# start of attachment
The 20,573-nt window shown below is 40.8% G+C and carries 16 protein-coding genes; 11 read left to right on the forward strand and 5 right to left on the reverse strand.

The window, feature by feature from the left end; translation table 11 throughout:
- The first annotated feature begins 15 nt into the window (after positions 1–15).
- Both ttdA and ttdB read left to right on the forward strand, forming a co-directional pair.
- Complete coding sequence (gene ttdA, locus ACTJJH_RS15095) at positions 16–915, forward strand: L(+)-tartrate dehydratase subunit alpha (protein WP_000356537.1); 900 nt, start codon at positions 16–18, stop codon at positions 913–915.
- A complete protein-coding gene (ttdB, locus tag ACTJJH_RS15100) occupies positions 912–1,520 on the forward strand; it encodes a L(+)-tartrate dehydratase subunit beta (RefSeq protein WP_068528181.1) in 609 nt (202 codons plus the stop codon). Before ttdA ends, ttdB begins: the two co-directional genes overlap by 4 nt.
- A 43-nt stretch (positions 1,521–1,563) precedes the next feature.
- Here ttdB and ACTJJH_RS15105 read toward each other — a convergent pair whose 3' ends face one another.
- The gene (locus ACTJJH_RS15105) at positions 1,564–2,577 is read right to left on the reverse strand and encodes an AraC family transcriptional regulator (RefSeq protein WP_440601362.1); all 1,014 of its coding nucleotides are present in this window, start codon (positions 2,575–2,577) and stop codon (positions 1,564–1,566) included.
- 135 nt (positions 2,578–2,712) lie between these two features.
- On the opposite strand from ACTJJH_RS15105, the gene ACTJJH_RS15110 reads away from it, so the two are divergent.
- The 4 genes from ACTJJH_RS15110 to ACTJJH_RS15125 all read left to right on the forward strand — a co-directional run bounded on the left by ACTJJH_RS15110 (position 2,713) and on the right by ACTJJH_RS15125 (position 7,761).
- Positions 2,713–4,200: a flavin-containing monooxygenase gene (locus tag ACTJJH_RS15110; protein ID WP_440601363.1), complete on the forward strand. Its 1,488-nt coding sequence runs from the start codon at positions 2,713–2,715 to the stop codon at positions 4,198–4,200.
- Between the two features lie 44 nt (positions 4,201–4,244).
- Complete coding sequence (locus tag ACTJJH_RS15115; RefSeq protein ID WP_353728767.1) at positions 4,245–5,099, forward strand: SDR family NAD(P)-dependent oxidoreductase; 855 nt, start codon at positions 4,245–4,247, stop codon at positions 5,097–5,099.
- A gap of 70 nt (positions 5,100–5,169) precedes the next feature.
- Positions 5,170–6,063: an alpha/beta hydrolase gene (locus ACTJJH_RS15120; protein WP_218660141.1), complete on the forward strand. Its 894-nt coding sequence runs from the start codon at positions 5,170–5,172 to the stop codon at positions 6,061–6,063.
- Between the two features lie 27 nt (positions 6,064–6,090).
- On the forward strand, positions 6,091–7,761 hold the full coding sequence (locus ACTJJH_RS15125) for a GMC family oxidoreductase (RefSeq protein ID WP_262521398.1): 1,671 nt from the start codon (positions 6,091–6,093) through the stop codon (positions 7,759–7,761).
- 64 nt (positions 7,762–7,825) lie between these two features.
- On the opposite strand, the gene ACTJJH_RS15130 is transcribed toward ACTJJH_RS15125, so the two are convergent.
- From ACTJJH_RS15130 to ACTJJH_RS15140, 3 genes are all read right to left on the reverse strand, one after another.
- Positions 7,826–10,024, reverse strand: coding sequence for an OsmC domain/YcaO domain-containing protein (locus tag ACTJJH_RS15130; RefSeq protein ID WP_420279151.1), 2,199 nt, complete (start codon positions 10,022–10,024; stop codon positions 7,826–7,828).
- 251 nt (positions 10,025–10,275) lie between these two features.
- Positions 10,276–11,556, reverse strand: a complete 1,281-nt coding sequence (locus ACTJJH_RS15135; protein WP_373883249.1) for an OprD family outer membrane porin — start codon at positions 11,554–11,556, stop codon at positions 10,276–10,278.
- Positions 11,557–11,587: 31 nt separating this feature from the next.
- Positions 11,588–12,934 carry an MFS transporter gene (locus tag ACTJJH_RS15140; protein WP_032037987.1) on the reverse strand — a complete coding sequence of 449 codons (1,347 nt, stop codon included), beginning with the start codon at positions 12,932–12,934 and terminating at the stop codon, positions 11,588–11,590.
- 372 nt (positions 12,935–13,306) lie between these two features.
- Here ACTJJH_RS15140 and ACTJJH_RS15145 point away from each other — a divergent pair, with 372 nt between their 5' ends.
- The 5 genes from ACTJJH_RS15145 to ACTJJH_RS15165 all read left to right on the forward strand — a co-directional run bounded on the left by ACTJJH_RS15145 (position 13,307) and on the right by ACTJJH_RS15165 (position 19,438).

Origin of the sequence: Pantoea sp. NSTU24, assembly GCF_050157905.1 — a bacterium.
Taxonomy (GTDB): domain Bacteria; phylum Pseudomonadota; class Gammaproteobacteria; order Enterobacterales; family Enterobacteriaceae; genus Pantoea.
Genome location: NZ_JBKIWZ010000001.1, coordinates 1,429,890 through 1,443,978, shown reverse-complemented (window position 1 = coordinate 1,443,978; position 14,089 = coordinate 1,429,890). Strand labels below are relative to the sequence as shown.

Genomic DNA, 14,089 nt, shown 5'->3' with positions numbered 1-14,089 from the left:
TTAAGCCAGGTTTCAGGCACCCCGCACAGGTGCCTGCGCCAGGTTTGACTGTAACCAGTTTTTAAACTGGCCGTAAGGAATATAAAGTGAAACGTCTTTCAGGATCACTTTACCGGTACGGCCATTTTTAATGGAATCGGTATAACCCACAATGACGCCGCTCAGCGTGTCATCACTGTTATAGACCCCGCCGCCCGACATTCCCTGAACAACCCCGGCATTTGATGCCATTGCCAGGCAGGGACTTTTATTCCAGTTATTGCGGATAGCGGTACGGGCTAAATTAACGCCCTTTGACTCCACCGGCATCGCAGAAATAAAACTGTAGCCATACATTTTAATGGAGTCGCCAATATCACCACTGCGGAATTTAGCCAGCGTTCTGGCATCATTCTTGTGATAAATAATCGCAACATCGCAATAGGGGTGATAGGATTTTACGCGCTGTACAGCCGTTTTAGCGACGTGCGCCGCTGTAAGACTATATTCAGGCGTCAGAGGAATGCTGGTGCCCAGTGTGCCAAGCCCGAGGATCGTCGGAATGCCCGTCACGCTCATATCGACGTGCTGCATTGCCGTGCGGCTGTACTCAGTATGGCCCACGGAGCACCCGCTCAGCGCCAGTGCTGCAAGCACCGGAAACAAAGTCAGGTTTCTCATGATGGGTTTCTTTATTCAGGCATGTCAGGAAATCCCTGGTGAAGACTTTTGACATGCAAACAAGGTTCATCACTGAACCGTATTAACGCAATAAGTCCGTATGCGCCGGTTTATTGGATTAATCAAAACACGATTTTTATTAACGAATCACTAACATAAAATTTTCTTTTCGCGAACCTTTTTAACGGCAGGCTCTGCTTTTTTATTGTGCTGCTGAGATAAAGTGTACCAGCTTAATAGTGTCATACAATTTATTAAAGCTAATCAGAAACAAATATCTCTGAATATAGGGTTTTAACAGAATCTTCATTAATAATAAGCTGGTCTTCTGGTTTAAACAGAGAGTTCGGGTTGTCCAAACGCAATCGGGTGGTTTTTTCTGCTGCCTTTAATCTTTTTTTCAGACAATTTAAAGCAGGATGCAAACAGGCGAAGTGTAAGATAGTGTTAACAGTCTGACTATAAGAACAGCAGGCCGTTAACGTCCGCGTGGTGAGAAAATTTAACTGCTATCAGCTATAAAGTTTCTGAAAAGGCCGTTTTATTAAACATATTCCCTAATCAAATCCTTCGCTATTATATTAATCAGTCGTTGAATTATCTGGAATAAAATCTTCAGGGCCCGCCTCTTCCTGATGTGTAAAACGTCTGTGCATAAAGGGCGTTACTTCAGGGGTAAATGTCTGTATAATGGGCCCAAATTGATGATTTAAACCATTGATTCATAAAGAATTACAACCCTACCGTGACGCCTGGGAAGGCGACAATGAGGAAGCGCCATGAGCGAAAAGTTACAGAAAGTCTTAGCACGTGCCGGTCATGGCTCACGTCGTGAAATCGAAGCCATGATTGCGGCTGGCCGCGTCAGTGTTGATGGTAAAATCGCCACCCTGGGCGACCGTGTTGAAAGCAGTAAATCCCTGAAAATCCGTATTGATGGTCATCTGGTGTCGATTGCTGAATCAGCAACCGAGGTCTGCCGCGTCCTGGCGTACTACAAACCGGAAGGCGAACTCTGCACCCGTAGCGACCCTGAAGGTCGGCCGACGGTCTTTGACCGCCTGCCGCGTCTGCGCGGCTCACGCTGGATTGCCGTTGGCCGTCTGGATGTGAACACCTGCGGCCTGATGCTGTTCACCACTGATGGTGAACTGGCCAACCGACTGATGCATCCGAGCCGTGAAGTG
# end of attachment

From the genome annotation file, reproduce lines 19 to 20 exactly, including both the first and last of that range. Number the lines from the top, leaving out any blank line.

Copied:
- On the forward strand, positions 6,091–7,761 hold the full coding sequence (locus ACTJJH_RS15125) for a GMC family oxidoreductase (RefSeq protein ID WP_262521398.1): 1,671 nt from the start codon (positions 6,091–6,093) through the stop codon (positions 7,759–7,761).
- 64 nt (positions 7,762–7,825) lie between these two features.